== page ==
Every article is framed, whether you like it or not. Journalists choose who to talk to and who not to talk to in articles which causes frames.
Since frames are unavoidable, journalists shouldn’t concern themselves with with whether or not their article is framed. The better question: is a frame transparent, so readers don’t feel deceived, and is the frame done effectively? Any educated reader knows to seek out multiple viewpoints on an issue, so reading both “Smell of money” and “Bad air” adds different perspectives on the same issue. Both articles are framed effectively, but, on their own, they do not give the complete picture.
Bryan Mealer frames the beginning of the story from his family’s point of view. He openly talks about his own perspective on oil booms and then launches into stories from others involved in oil booms, giving his own commentary on those stories. Mealer also uses official sources in his story, including the University of Texas. I like the use of “I” as it adds transparency to his reporting process, and, although he didn’t interview or write about everyone who was involved in oil booms, at least his writing style was honest. The frame in the piece clearly demonstrated he was writing from his own experiences and observations of big oil in Texas.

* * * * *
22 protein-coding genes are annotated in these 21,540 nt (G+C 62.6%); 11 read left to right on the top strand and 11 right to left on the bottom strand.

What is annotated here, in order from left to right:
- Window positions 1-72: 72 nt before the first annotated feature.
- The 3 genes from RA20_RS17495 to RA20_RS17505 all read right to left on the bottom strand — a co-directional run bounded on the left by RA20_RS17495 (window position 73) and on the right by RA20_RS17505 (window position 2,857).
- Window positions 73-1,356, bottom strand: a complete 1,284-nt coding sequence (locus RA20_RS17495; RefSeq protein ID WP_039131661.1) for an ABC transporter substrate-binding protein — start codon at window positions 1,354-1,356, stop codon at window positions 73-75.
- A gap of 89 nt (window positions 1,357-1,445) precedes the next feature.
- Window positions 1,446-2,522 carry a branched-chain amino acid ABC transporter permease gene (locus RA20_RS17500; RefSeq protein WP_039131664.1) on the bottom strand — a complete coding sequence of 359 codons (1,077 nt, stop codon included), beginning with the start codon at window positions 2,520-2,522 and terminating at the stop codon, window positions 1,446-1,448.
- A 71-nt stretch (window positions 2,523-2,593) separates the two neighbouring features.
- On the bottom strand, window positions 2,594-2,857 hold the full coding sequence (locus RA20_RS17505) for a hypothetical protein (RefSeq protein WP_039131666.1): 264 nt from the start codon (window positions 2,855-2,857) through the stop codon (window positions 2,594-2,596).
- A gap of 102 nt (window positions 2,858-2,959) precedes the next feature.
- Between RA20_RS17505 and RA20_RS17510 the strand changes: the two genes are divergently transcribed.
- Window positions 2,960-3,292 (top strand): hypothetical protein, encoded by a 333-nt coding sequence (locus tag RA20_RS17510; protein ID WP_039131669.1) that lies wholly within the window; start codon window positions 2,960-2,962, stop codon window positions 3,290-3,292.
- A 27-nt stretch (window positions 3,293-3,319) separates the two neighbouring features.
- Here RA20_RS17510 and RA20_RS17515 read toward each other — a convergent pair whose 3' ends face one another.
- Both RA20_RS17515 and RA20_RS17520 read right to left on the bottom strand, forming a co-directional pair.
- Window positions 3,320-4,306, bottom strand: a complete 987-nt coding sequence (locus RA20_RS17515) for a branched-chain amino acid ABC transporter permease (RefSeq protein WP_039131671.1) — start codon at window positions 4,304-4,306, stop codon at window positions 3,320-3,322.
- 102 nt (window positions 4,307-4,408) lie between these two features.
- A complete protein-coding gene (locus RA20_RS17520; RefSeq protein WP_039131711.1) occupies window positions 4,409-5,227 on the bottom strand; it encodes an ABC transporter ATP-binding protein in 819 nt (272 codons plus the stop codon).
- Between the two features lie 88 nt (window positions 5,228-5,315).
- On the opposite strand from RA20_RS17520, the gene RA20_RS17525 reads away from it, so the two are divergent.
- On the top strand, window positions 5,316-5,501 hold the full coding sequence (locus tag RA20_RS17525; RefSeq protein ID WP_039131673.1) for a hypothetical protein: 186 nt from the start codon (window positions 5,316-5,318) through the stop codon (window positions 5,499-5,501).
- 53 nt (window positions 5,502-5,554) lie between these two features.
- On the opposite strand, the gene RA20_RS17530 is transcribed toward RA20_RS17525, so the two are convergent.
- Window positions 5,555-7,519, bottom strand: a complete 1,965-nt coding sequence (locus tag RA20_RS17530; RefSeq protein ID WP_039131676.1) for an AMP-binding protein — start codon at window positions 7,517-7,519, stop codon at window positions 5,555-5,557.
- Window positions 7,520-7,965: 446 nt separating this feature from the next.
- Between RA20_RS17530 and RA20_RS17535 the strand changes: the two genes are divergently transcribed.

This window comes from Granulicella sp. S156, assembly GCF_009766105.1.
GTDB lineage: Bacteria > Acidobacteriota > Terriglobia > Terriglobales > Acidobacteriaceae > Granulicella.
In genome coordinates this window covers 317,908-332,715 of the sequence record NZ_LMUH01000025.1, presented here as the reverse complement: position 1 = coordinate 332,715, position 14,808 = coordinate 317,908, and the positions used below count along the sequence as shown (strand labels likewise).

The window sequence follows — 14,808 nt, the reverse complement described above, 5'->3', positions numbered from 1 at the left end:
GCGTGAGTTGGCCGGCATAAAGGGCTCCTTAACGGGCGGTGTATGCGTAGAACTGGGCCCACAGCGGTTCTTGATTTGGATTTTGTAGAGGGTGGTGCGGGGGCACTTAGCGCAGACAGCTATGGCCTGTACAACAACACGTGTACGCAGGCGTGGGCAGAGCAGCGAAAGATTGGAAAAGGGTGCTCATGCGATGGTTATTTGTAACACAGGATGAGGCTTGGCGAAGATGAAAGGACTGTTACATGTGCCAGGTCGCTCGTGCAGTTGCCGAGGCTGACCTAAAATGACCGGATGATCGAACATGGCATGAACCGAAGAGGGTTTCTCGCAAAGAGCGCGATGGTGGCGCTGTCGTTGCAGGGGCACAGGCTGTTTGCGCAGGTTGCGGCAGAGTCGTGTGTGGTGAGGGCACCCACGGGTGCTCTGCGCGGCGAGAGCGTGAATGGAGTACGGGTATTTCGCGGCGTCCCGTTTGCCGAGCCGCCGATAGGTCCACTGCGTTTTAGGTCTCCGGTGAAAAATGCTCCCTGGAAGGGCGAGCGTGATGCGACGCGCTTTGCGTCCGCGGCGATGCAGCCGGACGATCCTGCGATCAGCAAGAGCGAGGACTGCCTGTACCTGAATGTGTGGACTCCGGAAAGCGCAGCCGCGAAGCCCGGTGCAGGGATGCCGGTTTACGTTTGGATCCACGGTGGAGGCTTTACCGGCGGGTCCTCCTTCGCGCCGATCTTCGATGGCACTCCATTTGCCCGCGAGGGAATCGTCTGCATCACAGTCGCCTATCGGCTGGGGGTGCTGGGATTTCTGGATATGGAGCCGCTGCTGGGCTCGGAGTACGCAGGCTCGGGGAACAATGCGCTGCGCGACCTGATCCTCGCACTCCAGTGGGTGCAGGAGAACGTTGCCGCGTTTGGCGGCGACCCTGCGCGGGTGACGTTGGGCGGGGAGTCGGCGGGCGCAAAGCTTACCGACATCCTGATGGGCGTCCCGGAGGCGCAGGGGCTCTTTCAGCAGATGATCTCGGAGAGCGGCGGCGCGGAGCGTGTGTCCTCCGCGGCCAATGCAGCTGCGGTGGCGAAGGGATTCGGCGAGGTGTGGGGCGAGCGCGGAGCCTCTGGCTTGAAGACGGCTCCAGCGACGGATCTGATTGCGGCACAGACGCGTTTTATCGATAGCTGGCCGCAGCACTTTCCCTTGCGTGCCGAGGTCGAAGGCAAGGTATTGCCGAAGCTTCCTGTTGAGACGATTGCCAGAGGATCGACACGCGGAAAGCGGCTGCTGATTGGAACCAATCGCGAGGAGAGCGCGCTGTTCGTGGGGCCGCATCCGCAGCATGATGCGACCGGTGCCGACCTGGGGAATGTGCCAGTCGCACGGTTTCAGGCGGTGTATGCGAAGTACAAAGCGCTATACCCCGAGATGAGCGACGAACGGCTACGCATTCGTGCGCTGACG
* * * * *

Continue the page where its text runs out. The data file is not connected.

There only photo in the piece was of an oil truck rolling down a Texas highway. The photo shows the pervasiveness of oil in Texas.
It’s worth mentioning that the framing in this article is done by three different news agencies, meaning many different perspectives went into creating this piece. The story begins with a personal lede, focusing on a how oil and gas booms affect a couple’s health. The story then uses “official statistics” frames, citing researched facts, and talks to scientists, another “official” source. After reading “Smell of money” I feel like I have a more complete understanding of the oil and gas boom story in Texas. These two stories alone, though, do not give the whole story of big oil in Texas.
The photos in “Big oil” give a distinctly anti-oil feel, predominantly using photos of people suffering from the environmental issues and big, ugly oil flames burning into the blue sky.